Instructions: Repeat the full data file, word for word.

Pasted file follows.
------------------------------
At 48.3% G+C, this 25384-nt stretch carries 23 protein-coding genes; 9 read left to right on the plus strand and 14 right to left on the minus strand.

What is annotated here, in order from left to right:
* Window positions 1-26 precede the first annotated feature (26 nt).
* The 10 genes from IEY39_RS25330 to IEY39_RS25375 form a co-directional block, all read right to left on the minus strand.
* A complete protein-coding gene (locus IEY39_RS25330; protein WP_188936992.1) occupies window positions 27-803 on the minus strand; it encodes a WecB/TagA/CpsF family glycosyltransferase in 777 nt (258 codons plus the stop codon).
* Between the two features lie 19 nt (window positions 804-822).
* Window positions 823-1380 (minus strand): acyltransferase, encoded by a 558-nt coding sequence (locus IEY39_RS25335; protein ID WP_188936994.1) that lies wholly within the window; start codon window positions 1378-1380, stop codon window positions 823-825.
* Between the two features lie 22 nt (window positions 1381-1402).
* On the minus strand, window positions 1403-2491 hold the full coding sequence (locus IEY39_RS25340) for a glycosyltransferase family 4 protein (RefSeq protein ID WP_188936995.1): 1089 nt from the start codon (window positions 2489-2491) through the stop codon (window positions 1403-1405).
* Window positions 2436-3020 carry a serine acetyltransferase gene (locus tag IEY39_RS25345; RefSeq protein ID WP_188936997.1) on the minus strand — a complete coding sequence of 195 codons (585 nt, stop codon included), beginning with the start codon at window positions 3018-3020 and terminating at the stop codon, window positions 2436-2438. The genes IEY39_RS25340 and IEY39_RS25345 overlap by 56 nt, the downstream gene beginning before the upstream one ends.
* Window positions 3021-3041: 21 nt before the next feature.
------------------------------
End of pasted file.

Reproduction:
At 48.3% G+C, this 25384-nt stretch carries 23 protein-coding genes; 9 read left to right on the plus strand and 14 right to left on the minus strand.

What is annotated here, in order from left to right:
* Window positions 1-26 precede the first annotated feature (26 nt).
* The 10 genes from IEY39_RS25330 to IEY39_RS25375 form a co-directional block, all read right to left on the minus strand.
* A complete protein-coding gene (locus IEY39_RS25330; protein WP_188936992.1) occupies window positions 27-803 on the minus strand; it encodes a WecB/TagA/CpsF family glycosyltransferase in 777 nt (258 codons plus the stop codon).
* Between the two features lie 19 nt (window positions 804-822).
* Window positions 823-1380 (minus strand): acyltransferase, encoded by a 558-nt coding sequence (locus IEY39_RS25335; protein ID WP_188936994.1) that lies wholly within the window; start codon window positions 1378-1380, stop codon window positions 823-825.
* Between the two features lie 22 nt (window positions 1381-1402).
* On the minus strand, window positions 1403-2491 hold the full coding sequence (locus IEY39_RS25340) for a glycosyltransferase family 4 protein (RefSeq protein ID WP_188936995.1): 1089 nt from the start codon (window positions 2489-2491) through the stop codon (window positions 1403-1405).
* Window positions 2436-3020 carry a serine acetyltransferase gene (locus tag IEY39_RS25345; RefSeq protein ID WP_188936997.1) on the minus strand — a complete coding sequence of 195 codons (585 nt, stop codon included), beginning with the start codon at window positions 3018-3020 and terminating at the stop codon, window positions 2436-2438. The genes IEY39_RS25340 and IEY39_RS25345 overlap by 56 nt, the downstream gene beginning before the upstream one ends.
* Window positions 3021-3041: 21 nt before the next feature.